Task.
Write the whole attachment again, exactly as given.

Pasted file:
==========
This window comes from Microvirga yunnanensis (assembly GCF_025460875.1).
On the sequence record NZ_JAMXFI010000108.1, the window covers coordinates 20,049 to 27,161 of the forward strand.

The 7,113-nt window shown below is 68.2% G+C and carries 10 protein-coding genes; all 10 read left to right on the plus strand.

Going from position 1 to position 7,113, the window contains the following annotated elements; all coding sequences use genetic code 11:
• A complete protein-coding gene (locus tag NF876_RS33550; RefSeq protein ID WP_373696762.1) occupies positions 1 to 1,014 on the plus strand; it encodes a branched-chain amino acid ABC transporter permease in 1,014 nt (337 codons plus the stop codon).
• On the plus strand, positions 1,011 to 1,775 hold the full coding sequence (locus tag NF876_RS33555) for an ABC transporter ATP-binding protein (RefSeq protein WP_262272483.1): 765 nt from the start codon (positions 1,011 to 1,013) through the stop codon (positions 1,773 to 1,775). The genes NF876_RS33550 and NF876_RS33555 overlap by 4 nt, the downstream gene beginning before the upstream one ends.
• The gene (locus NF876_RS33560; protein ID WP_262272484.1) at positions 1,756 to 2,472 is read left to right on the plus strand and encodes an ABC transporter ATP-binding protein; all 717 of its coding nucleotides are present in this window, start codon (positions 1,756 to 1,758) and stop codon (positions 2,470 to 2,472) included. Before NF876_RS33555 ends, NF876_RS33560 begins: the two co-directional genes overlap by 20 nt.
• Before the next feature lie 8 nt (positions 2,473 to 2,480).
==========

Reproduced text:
This window comes from Microvirga yunnanensis (assembly GCF_025460875.1).
On the sequence record NZ_JAMXFI010000108.1, the window covers coordinates 20,049 to 27,161 of the forward strand.

The 7,113-nt window shown below is 68.2% G+C and carries 10 protein-coding genes; all 10 read left to right on the plus strand.

Going from position 1 to position 7,113, the window contains the following annotated elements; all coding sequences use genetic code 11:
• A complete protein-coding gene (locus tag NF876_RS33550; RefSeq protein ID WP_373696762.1) occupies positions 1 to 1,014 on the plus strand; it encodes a branched-chain amino acid ABC transporter permease in 1,014 nt (337 codons plus the stop codon).
• On the plus strand, positions 1,011 to 1,775 hold the full coding sequence (locus tag NF876_RS33555) for an ABC transporter ATP-binding protein (RefSeq protein WP_262272483.1): 765 nt from the start codon (positions 1,011 to 1,013) through the stop codon (positions 1,773 to 1,775). The genes NF876_RS33550 and NF876_RS33555 overlap by 4 nt, the downstream gene beginning before the upstream one ends.
• The gene (locus NF876_RS33560; protein ID WP_262272484.1) at positions 1,756 to 2,472 is read left to right on the plus strand and encodes an ABC transporter ATP-binding protein; all 717 of its coding nucleotides are present in this window, start codon (positions 1,756 to 1,758) and stop codon (positions 2,470 to 2,472) included. Before NF876_RS33555 ends, NF876_RS33560 begins: the two co-directional genes overlap by 20 nt.
• Before the next feature lie 8 nt (positions 2,473 to 2,480).